In the creative community, we are concerned with a broad set of social and environmental concerns, including consumer over-consumption, fair treatment of workers, toxic manufacturing processes, impact on biodiversity and ecosystems, among others.

Climate change – the consequence of greenhouse gases emitted as a result of energy use, materials choice and other factors – is front of mind for us because it’s something we can each affect, in small and hopefully large ways as well. The way we begin doing this is through measuring our carbon footprints.

As part of your endorsement of the Designers Accord, you have pledged to measure the your carbon footprint, and to significantly reduce it annually. This is the start of this journey.

Why it's important

Measuring your footprint gives you a clear understanding of:

arrow headWhere you are (what the scale of your contributions is)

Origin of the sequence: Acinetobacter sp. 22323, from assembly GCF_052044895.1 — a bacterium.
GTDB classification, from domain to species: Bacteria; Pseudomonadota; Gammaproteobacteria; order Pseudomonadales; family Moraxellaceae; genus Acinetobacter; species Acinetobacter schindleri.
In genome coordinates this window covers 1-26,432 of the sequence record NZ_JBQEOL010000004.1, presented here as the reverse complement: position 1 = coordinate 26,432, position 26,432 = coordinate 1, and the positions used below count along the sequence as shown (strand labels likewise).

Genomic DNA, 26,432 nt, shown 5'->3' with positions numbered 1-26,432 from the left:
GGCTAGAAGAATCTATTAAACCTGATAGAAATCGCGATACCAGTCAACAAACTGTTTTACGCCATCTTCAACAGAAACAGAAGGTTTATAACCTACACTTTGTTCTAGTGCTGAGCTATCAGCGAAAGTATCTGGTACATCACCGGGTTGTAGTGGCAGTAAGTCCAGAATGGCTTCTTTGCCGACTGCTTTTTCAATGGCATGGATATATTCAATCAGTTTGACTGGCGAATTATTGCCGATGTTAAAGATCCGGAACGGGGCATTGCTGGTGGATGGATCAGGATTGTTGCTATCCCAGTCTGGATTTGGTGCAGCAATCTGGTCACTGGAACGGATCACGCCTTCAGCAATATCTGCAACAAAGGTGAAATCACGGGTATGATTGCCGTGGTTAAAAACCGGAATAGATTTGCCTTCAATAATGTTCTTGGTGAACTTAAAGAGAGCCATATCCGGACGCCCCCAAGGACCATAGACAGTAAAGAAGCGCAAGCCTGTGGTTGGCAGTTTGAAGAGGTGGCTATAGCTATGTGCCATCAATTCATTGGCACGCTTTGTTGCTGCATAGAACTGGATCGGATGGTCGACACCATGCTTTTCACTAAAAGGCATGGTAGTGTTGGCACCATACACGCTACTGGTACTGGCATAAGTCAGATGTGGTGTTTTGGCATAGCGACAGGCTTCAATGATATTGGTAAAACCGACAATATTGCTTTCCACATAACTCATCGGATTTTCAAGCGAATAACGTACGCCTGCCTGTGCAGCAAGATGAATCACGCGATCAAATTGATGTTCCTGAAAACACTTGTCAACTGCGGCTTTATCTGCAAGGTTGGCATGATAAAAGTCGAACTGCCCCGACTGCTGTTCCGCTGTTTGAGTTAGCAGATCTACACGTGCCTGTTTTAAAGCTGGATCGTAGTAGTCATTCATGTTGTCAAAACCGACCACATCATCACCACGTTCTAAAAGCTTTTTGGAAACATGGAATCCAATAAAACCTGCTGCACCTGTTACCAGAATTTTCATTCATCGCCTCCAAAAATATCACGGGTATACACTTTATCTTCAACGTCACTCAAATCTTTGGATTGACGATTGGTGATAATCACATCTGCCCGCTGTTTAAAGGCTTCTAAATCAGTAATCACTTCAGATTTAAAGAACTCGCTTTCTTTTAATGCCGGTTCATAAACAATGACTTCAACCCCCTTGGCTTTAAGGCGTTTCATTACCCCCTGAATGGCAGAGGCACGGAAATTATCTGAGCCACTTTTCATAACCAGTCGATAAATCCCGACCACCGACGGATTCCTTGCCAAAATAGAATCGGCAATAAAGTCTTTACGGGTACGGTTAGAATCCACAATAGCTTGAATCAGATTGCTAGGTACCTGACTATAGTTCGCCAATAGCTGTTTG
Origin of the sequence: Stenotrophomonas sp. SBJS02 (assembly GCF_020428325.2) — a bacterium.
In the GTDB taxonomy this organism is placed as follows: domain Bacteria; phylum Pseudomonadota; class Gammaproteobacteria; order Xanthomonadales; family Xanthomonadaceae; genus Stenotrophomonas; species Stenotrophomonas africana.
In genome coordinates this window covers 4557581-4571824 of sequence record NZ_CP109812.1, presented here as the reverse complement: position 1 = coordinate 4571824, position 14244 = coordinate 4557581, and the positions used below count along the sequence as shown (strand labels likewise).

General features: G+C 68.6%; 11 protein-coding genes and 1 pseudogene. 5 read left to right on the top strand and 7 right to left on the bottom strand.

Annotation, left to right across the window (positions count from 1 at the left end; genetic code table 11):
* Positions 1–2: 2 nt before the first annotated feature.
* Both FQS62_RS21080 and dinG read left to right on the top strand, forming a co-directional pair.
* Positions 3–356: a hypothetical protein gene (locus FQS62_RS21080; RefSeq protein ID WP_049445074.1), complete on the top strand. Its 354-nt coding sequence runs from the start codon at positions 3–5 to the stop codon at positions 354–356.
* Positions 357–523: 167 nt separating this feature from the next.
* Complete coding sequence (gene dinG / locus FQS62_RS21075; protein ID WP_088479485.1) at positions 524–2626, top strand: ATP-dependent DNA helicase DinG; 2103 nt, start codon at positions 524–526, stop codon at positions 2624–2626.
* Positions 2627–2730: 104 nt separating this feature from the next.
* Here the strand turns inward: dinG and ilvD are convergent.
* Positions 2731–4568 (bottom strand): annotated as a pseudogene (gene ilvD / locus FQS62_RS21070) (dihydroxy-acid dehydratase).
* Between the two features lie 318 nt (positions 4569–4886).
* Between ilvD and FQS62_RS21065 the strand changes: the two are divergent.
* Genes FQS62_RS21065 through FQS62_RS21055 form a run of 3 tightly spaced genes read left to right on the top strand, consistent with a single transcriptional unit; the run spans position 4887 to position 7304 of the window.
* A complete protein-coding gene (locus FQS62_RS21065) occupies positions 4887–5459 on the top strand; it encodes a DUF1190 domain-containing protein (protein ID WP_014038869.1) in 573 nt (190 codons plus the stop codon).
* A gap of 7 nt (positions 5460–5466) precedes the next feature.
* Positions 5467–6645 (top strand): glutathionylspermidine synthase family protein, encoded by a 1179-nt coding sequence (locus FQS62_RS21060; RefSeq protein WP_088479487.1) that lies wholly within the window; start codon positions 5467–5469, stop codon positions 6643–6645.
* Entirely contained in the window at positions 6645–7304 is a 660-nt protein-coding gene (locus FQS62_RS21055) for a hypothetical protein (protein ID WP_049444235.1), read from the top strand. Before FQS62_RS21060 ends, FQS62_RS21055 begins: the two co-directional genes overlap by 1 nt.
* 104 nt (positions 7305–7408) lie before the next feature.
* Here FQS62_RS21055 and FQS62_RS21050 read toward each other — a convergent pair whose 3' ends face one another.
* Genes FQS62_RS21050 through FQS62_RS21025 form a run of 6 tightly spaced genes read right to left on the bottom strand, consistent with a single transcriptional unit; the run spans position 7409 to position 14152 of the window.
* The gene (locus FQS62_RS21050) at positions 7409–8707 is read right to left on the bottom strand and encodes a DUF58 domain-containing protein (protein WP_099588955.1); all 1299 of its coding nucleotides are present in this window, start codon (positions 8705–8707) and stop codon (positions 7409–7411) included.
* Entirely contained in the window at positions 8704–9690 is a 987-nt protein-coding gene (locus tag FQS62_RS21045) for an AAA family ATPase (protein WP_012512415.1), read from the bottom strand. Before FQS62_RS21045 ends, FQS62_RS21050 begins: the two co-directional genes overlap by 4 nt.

arrow headWhere you should focus to reduce your impacts (which sources or activities are most significant, and which can be most easily addressed)

arrow headHow you compare with similar organizations (which we hope will motivate fruitful collaboration and sharing of best practices – and a bit of friendly competition to help us all improve more quickly).

What a carbon footprint measures

A carbon footprint is not an “ecological footprint.” It is a measure of climate-changing greenhouse gas (GHG) emissions, not a comprehensive measure of all environmental impacts. That is not to say the latter isn’t important; it is, and it’s something touched on by many aspects of designers’ work.

We’re starting with a focus on carbon for two reasons: because it’s the front and center concern as society faces the challenges of global climate change; and because generating a comprehensive measure of environmental impact is quite complex. Let’s walk before we run.

WHAT ARE GREENHOUSE GASES, AND HOW ARE THEY MEASURED? GHGs are atmospheric chemicals that contribute to the “greenhouse effect” – the capacity of the atmosphere to trap heat that would otherwise be radiated into space. The greenhouse effect accounts for both the habitability of our planet, by maintaining life-supporting temperatures, and the climate-changing impact of anthropogenic (human-caused) GHG emissions.

The main GHGs include:
Carbon dioxide, CO2
Methane, CH4
Nitrous oxide, N2O
Hydrofluorocarbons (HFCs) and chlorofuorocarbons (CFCs) (covers 13 chemicals)
Perfluorocarbons, PFCs (covers seven chemicals)
Sulfur hexafluoride, SF6